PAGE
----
The paradox of divine creation
While conversing with an older god, I asked why we could have everything except freedom of the will. The other god replied that we could have this freedom, but lose everything else in the process. You see, it said, ultimate freedom cannot coexist with any kind of rule or law, and since everything that exists does so based on a set of rules — humans call them natural laws — they would disintegrate as soon as the rules did. There are only two things in any and all universes, the old god stated; order and disorder. From order comes everything that can be distinguished from its background, which is everything that matters and anything that could matter. From disorder, order can emerge, but nothing comes from disorder itself. We must choose therefore, to have order and not be free, or be free and have nothing. This is the paradox of divine creation; as soon as we create anything at all, we cease to be gods, and must abide by the same rules as that which emerges from creation.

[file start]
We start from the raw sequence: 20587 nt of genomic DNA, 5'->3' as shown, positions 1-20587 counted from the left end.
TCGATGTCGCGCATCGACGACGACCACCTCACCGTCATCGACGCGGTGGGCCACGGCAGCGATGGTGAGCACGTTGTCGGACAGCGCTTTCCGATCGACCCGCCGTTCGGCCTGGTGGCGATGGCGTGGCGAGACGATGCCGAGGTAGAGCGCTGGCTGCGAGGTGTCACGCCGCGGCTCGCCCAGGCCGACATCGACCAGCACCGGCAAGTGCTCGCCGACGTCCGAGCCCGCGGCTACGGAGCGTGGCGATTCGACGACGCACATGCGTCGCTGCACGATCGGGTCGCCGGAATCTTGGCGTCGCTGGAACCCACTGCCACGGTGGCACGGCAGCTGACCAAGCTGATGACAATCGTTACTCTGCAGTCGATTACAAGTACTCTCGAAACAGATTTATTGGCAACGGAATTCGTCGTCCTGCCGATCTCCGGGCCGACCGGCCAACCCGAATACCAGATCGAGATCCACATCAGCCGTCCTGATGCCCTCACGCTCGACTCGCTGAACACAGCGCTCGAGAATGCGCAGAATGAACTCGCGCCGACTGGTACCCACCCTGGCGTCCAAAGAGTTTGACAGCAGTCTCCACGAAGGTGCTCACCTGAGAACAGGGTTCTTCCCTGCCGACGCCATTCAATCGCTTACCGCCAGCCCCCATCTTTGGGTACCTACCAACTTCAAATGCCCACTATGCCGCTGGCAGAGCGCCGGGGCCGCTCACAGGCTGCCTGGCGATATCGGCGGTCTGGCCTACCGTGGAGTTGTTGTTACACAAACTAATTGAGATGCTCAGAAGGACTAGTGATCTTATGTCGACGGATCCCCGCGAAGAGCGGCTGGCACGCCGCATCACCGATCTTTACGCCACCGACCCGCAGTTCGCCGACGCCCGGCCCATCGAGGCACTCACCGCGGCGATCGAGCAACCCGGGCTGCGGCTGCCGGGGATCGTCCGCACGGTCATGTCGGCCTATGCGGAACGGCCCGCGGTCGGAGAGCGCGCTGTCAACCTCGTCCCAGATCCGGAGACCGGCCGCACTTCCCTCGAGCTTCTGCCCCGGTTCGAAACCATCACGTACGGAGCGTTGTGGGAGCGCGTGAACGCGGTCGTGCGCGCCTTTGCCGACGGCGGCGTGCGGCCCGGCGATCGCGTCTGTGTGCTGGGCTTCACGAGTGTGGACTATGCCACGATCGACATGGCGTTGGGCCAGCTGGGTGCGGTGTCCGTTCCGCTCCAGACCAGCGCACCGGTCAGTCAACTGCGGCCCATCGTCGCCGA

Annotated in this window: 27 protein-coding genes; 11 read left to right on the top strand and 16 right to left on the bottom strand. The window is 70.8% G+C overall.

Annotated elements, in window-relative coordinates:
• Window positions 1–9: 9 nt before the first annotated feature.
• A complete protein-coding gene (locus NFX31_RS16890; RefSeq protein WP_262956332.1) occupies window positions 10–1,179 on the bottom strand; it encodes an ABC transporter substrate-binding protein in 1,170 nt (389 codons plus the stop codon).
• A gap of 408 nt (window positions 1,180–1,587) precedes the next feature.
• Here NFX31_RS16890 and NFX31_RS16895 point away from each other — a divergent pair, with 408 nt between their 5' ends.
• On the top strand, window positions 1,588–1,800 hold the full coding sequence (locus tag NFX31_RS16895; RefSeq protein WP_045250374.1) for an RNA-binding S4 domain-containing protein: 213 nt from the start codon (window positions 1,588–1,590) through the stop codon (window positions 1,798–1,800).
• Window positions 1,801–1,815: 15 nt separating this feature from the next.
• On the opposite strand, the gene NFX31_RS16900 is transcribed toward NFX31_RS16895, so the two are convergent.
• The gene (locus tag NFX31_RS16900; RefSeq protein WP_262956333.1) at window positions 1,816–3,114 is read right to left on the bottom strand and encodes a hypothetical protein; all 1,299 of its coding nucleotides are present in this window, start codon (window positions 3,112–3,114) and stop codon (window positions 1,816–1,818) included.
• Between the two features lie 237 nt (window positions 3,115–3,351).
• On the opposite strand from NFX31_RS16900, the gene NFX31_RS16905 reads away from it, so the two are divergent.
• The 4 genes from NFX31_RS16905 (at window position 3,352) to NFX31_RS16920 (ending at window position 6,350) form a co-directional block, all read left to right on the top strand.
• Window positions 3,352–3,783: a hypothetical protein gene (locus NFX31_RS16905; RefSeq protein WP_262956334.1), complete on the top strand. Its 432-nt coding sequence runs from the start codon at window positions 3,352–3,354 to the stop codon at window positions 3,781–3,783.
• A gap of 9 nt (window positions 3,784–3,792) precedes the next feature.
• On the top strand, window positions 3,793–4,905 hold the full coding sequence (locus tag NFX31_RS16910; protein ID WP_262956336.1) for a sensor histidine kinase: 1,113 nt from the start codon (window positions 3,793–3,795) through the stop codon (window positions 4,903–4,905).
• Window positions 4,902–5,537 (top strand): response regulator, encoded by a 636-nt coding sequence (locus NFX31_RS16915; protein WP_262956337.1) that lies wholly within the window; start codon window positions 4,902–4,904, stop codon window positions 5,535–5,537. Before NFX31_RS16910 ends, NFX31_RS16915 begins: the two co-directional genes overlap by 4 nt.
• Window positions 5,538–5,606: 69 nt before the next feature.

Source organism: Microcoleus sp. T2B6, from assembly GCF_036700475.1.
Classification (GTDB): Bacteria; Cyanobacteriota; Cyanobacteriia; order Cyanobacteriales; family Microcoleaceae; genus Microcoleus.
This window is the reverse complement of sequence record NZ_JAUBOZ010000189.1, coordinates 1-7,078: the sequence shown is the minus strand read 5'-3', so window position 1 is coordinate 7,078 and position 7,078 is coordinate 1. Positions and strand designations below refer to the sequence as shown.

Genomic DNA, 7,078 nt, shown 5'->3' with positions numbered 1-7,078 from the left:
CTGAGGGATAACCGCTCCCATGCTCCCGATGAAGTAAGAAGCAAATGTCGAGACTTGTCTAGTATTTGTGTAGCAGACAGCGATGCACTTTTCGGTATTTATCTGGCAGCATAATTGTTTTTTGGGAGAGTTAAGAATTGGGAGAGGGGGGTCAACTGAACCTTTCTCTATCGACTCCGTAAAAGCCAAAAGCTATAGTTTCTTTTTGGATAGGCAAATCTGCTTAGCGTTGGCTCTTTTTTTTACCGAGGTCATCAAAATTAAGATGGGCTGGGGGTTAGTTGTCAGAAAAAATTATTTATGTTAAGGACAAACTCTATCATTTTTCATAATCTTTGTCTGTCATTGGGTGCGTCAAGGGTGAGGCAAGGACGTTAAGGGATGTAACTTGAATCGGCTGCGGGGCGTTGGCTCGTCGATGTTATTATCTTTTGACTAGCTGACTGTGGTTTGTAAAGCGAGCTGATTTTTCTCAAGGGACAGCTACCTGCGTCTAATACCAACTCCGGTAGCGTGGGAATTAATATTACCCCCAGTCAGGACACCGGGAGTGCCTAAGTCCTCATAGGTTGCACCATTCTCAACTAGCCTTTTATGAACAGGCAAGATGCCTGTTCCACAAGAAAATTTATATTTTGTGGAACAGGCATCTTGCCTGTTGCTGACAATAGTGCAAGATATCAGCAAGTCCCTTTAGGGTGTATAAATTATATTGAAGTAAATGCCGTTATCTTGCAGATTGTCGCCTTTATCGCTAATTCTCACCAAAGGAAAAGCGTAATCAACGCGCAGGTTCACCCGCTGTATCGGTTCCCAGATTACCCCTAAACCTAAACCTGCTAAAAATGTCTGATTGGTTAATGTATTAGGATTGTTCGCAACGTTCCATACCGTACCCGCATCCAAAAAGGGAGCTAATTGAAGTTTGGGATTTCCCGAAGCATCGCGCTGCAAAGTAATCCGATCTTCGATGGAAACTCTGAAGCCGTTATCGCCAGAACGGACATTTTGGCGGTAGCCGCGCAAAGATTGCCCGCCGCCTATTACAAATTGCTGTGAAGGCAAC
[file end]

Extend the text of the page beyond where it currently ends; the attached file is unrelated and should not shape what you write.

Take the language we speak for instance, no language can exist without rules, and no understanding can exist without language. This is equally true for the language we currently converse in, as it is for the language of growls and signals that animals use. To be truly free therefore, would mean to be without understanding.
If we are not gods, I said, then what are we? We are simply part of the Weave, the old one replied, higher order beings of course, since we can create rules on levels below the ones that govern our own being, but since we cannot change the rules by which we ourselves emerge and still exist, we are not truly gods.
The Weave, and who made that? I asked. The first one, maybe, I don’t know, it’s as much a mystery to us as to any of them. There are no gods, and that’s fine. What kind of entity could possibly bear the loneliness of being separated from absolutely everything? The only real power we have is the power to die, and if I were to speculate, I think the first one did exactly that. Now here we are, stewards in a way, observers, caretakers, part of the great unfolding that is the Weave.
Freedom is simply the freedom to witness that unfolding, which is good enough for me.
Is it though? I pondered, and resumed my silent observation of the bipeds looking up at the sky-bubble surrounding their planet Earth.